The Marlins got Carlos Lee from the Astros because he didn’t want to go to a contender in Los Angeles. Now they’re stuck with him because he didn’t want to join the Yankees, two sources told ESPN.com’s Jayson Stark.
Lee presumably would have been picked up by the Yankees in lieu of Casey McGehee, who was acquired from the Pirates for Chad Qualls just before the trade deadline. McGehee offers extra versatility by virtue of being able to play third base, whereas Lee would have given the Yankees a more consistent bat as a first base and DH option while they try to cover for their injuries.
It will be interesting to see if the Marlins just go ahead and release Lee at some point. The Astros are already on the hook for most of his salary, so there’s little financial incentive for keeping him. Of course, with Gaby Sanchez gone and Logan Morrison on the disabled list, the Marlins still have use for the warm body at the moment.
Lee has hit .271/.388/.343 with one homer and 12 RBI in 21 games since joining the Marlins last month. Overall, he’s at .284/.348/.396 with six homers and 41 RBI in 328 at-bats for the year.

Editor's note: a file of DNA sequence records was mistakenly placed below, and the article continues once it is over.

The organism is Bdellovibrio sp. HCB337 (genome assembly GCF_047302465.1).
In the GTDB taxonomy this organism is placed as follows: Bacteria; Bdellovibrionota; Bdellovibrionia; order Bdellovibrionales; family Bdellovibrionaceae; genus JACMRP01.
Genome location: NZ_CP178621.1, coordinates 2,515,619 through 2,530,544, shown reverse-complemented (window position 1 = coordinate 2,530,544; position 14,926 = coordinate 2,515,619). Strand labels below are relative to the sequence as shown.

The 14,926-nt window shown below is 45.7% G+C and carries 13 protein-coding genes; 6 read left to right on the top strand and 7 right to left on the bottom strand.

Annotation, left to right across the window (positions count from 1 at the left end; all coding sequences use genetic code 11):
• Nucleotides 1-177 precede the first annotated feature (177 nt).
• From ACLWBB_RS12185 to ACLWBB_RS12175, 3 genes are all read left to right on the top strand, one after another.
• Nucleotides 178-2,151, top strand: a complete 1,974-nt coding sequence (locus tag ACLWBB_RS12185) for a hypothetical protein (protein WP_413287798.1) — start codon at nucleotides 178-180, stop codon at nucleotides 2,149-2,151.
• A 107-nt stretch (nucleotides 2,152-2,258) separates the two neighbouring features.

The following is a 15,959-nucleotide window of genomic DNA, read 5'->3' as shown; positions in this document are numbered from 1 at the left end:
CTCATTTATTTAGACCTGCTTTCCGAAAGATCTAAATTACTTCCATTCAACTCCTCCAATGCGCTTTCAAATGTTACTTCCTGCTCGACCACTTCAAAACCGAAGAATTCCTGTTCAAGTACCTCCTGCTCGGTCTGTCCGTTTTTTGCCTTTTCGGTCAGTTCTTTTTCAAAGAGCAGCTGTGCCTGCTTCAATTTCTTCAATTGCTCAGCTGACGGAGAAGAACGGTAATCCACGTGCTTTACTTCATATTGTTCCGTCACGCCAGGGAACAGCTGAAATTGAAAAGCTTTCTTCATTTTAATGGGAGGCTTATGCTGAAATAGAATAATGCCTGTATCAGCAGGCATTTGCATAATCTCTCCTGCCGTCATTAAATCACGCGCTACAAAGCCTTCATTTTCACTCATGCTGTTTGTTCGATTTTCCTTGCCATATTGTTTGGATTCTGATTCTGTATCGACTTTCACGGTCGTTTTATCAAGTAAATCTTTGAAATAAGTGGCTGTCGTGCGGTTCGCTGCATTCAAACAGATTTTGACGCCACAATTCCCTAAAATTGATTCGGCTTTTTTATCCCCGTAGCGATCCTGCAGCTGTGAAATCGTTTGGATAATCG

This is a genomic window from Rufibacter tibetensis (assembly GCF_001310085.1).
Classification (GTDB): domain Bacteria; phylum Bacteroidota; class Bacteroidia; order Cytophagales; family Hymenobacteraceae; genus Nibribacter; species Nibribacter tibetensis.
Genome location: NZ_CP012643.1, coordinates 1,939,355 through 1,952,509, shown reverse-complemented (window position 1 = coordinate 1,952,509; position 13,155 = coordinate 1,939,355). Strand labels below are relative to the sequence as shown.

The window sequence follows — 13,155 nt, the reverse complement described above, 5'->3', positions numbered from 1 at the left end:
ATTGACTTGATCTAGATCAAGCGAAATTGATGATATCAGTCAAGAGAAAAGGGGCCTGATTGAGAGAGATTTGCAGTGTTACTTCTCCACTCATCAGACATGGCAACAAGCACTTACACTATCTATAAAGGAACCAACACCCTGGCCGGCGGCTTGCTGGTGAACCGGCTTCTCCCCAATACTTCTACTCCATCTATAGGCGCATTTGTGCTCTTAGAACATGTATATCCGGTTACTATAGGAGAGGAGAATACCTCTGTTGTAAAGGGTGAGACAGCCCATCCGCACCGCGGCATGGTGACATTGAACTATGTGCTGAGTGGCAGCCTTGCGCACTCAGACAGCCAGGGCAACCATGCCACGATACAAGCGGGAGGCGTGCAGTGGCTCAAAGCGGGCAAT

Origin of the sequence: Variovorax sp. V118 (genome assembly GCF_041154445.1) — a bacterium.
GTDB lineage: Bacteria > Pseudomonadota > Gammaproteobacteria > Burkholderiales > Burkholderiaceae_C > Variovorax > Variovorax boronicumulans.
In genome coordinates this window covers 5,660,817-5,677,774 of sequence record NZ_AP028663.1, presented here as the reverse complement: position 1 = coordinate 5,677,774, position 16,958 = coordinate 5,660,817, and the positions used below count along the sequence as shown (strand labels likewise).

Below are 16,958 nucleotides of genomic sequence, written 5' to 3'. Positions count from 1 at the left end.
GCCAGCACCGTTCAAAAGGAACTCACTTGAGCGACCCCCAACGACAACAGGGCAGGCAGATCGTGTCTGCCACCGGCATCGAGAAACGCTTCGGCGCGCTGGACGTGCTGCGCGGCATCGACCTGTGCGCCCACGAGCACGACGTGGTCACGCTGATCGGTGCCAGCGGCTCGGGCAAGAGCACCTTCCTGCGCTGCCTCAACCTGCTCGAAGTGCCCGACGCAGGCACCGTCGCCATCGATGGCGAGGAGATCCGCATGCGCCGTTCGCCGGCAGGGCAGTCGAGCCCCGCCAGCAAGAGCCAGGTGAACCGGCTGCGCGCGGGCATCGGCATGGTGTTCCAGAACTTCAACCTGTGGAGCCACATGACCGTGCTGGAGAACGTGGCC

The Yankees fell behind early to the Orioles on Sunday afternoon, a day after dropping both ends of Saturday’s doubleheader. Their game, as did every other game on Sunday with the exception of the Braves-Cardinals doubleheader, started at 3:05 or 3:10 EDT, a change Major League Baseball recently made to create fairness on the final day of the season.
Girardi is not a fan. Per the Associated Press:
It was cloudy at Camden Yards at 3:05 p.m., but late-afternoon games often make it difficult for batters to see pitches.
Girardi said, “Here’s the thing that bothers me: If it’s a sunny day you’re playing in shadows.”
He added, “If it’s the most important game of the year to get in, I don’t think that’s right.”
Understanding the idea is for every team to play at the same time, Girardi said, “Then play all night games.”
One wonders if MLB had scheduled Sunday’s slate of games for the night, if Girardi would have instead complained about batters losing fly balls in the stadium lights. Furthermore, both teams have to play in the same conditions.
Marlins outfielder Ichiro Suzuki was given an opportunity to play a new position in Sunday’s series finale against the Phillies. After the Phillies rallied to take a 6-2 lead in the seventh, the Marlins let Suzuki take the hill in the eighth. And, in news that surprises no one, he was impressive.
Though Suzuki gave up a run on two hits, he flashed a fastball that hit the mid-80’s and a breaking ball with some bite.
Suzuki, who turns 42 years old later this month, is 65 hits of 3,000 in his major league career. The Marlins are interested in bringing him back in 2016.